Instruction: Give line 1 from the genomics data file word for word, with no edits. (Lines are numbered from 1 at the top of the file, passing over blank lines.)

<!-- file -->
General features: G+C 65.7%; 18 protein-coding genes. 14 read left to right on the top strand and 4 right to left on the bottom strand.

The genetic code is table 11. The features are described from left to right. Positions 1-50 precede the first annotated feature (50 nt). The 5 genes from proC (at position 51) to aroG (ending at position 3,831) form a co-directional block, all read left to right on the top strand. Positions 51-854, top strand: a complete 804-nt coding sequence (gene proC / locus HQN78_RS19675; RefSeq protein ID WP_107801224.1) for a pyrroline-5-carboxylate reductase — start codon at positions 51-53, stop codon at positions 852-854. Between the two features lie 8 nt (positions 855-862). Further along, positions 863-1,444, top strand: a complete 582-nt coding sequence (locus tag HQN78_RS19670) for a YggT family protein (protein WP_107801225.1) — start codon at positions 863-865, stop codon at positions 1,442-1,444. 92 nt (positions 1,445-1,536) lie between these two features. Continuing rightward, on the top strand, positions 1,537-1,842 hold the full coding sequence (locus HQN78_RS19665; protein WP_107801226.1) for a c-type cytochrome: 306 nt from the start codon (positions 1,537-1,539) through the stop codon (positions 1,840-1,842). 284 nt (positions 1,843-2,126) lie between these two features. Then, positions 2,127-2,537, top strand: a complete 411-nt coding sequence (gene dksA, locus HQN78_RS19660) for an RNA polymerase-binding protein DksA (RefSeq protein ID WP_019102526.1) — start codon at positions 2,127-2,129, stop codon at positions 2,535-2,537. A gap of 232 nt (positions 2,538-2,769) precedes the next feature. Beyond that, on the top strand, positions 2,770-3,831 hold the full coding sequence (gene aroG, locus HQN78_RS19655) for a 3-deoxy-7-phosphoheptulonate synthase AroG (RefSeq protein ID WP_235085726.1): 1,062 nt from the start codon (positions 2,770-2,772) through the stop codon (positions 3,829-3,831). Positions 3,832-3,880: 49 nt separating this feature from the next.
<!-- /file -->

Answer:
General features: G+C 65.7%; 18 protein-coding genes. 14 read left to right on the top strand and 4 right to left on the bottom strand.